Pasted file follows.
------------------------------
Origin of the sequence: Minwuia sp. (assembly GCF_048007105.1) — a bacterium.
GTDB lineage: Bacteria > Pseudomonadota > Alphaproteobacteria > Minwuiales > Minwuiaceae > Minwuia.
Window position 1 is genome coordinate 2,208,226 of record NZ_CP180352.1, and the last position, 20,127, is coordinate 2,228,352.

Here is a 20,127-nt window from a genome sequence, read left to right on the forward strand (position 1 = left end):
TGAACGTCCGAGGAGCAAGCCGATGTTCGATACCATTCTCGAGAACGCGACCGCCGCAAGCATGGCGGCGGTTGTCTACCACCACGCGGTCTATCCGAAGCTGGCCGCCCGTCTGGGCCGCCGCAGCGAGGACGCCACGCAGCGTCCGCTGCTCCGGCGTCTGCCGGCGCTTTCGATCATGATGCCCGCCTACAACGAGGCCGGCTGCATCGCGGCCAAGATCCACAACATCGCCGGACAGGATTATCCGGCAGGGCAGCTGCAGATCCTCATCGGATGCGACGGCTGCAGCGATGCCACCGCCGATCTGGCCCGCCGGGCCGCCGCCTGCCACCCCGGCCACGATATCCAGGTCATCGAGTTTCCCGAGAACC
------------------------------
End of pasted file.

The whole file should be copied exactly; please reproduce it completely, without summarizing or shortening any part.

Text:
Origin of the sequence: Minwuia sp. (assembly GCF_048007105.1) — a bacterium.
GTDB lineage: Bacteria > Pseudomonadota > Alphaproteobacteria > Minwuiales > Minwuiaceae > Minwuia.
Window position 1 is genome coordinate 2,208,226 of record NZ_CP180352.1, and the last position, 20,127, is coordinate 2,228,352.

Here is a 20,127-nt window from a genome sequence, read left to right on the forward strand (position 1 = left end):
TGAACGTCCGAGGAGCAAGCCGATGTTCGATACCATTCTCGAGAACGCGACCGCCGCAAGCATGGCGGCGGTTGTCTACCACCACGCGGTCTATCCGAAGCTGGCCGCCCGTCTGGGCCGCCGCAGCGAGGACGCCACGCAGCGTCCGCTGCTCCGGCGTCTGCCGGCGCTTTCGATCATGATGCCCGCCTACAACGAGGCCGGCTGCATCGCGGCCAAGATCCACAACATCGCCGGACAGGATTATCCGGCAGGGCAGCTGCAGATCCTCATCGGATGCGACGGCTGCAGCGATGCCACCGCCGATCTGGCCCGCCGGGCCGCCGCCTGCCACCCCGGCCACGATATCCAGGTCATCGAGTTTCCCGAGAACC